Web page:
A rendering of one of Crystal’s forthcoming river yachts, which will feature excursions such as “flightseeing” tours on helicopters.
They may not be evolving into all-out expedition cruises, but just like their oceangoing cousins, river cruises are being infused with a greater sense of adventure.
From more demanding activities in Europe, to more exotic destinations farther afield, it appears that river cruisers are ready to be taken a bit further out of their comfort zone.
In Europe, combining biking tours with river cruise itineraries has been gaining in popularity for several years. But now river cruise lines are taking the off-boat activities a step further and incorporating more innovative ways to see and experience the people and places that line the banks.
For example, Avalon Waterways has added a nine-day Active Discovery on the Danube cruise that will give cruisers the opportunity to bike, hike and canoe along the river. It will also include options to explore an ice cave, take an archery lesson, descend into an underground salt mine or ascend a mountain on a guided climb.
When Crystal Cruises unveils its first river cruise vessel, the Crystal Mozart, on the Danube this July, the itineraries will be chock full of adventurous extras for an added price. Standard sightseeing excursions as well as plenty of included hiking and e-biking tours will be complimentary, but those in need of a bit more of an adrenaline rush can splurge for helicopter and small-plane “flightseeing” tours or opt for river rafting experiences.
Uniworld Boutique River Cruise Collection recently expanded a partnership with Butterfield & Robinson to add several biking cruises along the Danube this year and next. Uniworld also has a kayaking excursion on the Gardon River on its Burgundy and Provence itinerary.
Similarly, AmaWaterways has a partnership for more active river cruises with hike-and-bike specialist Backroads.
For those seeking even more adventure, there continues to be more options for river cruising in exotic destinations.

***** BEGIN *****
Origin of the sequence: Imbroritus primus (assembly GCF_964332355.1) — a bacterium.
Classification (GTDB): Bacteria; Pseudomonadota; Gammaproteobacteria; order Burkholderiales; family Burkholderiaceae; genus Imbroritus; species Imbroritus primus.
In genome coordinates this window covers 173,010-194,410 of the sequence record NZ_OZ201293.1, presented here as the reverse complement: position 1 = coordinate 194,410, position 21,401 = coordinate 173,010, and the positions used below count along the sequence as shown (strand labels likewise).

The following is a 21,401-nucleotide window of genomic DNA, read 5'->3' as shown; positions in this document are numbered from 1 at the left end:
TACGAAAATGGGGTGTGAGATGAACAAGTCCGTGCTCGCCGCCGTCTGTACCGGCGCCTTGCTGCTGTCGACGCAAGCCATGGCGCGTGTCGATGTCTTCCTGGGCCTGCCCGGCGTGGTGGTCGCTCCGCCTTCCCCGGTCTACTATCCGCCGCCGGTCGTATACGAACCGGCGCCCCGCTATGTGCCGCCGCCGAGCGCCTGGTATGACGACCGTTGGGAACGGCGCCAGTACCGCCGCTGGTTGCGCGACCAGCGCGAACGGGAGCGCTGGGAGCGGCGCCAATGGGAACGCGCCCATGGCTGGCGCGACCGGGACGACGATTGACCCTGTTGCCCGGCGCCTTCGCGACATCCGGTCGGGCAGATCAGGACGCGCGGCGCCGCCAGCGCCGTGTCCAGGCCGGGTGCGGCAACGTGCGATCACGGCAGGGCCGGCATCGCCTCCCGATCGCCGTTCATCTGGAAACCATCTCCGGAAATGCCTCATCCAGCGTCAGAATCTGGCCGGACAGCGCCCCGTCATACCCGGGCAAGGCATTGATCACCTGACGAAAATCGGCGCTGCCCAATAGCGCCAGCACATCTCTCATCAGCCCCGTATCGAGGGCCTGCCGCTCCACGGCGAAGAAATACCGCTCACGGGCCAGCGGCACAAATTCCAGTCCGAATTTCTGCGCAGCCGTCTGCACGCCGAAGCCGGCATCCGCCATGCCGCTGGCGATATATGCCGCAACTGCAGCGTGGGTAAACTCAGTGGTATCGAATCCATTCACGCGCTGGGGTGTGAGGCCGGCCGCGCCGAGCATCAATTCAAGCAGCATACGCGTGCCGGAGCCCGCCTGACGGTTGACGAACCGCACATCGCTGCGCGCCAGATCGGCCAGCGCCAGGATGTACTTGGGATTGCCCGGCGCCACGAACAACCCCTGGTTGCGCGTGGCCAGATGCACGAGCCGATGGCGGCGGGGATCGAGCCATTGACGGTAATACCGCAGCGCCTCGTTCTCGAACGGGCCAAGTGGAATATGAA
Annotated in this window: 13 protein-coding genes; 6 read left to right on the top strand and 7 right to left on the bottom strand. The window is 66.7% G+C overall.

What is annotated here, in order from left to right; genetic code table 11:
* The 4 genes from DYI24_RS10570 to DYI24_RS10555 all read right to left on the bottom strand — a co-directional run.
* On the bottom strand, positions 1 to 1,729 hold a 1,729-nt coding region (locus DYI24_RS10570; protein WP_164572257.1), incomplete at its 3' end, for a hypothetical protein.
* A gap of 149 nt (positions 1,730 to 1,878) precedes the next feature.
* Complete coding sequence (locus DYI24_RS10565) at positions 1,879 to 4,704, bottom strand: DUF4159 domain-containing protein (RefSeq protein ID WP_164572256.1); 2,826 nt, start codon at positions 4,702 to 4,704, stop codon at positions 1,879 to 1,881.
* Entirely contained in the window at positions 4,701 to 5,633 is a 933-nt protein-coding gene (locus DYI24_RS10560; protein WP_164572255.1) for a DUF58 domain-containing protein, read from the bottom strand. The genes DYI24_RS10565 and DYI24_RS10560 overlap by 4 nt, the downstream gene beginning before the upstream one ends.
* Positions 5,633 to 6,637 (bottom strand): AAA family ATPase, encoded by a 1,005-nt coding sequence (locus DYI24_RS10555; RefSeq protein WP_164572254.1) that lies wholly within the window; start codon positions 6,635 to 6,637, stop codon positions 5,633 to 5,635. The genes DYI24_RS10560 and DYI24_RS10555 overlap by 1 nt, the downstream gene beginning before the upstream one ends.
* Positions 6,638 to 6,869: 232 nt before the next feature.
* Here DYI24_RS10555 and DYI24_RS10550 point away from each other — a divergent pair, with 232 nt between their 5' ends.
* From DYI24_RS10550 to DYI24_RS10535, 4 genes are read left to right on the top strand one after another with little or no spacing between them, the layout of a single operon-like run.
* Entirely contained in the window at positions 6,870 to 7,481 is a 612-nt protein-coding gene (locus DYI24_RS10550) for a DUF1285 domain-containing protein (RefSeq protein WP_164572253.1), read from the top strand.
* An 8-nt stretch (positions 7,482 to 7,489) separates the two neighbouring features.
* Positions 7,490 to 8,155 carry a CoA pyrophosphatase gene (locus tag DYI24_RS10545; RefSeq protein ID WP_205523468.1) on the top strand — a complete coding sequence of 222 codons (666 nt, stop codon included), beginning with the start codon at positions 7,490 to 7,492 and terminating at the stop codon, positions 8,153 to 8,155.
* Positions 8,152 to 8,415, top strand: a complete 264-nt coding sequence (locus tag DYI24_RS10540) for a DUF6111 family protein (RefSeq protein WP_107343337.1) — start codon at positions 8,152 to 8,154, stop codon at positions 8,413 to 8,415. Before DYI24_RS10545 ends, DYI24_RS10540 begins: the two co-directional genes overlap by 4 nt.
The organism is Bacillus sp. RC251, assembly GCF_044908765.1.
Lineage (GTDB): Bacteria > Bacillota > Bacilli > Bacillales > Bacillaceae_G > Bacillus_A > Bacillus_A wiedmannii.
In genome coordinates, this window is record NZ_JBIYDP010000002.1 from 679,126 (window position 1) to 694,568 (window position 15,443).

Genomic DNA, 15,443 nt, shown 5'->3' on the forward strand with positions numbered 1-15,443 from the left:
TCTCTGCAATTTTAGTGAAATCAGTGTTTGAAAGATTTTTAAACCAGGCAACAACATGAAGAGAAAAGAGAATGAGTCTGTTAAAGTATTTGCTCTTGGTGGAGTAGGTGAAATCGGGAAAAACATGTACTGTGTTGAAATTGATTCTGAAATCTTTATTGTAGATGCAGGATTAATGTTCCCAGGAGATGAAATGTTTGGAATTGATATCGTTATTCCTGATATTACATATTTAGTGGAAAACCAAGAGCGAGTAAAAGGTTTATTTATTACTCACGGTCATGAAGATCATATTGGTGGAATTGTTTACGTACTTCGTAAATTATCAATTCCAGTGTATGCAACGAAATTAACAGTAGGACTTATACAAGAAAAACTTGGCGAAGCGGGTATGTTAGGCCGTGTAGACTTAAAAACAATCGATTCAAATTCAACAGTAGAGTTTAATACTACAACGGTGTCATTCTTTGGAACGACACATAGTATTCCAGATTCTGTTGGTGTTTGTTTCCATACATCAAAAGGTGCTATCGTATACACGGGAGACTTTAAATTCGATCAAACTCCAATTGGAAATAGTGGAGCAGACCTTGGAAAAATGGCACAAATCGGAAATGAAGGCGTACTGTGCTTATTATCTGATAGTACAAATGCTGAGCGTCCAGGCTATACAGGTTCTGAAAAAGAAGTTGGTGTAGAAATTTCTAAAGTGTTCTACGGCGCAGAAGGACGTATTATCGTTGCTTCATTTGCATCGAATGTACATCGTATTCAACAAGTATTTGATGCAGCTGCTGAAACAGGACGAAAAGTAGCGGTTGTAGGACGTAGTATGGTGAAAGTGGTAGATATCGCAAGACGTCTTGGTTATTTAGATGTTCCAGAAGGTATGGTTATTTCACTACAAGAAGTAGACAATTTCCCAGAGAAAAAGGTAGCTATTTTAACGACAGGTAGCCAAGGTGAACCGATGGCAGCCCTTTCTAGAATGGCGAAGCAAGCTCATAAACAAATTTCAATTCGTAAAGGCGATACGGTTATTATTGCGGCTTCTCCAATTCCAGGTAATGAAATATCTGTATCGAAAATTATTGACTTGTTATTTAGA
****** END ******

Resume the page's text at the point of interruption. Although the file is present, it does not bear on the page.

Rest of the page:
For example, French river cruise company CroisiEurope this spring said it is building a river vessel that will sail the Chobe and Zambezi rivers in southern Africa in 2017. The 16-passenger boat will operate six-day cruises on the Chobe and Zambezi, which wind through and along several countries, including Botswana, Zimbabwe and Zambia, followed by a four-day land tour that includes safaris and a day at Victoria Falls.
Pandaw River Expeditions has been continuously pushing river cruise boundaries in Southeast Asia, where earlier this year the company introduced an itinerary on the Kapuas River system in western Kalimantan, the Indonesian part of Borneo.
The seven-day Into the True Heart of Borneo expedition is being offered on the company’s 32-passenger Katha Pandaw. It will sail more than 300 miles along the upper part of the Kapuas, and will traverse the Danau Sentarum system of lakes, a national park that connects to the river.
The Borneo rain forest is home to numerous species of flowering plants and animals, including the Bornean orangutan, the Bornean elephant, the Eastern Sumatran rhinoceros, the Bornean clouded leopard and the Dayak fruit bat.
Pandaw is also building a ship for the upper Mekong River, the 28-passenger Yunnan, which is set to launch in September with a 14-night itinerary from Vientiane in Laos to Jinghong in China, a product that Pandaw introduced last year on the Laos Pandaw.
Adventures by Disney river cruises will be operated by AmaWaterways.
After announcing last month that it is launching river cruises through a partnership with AmaWaterways, Adventures by Disney has already added two more departures “due to popularity and mass interest in the program.”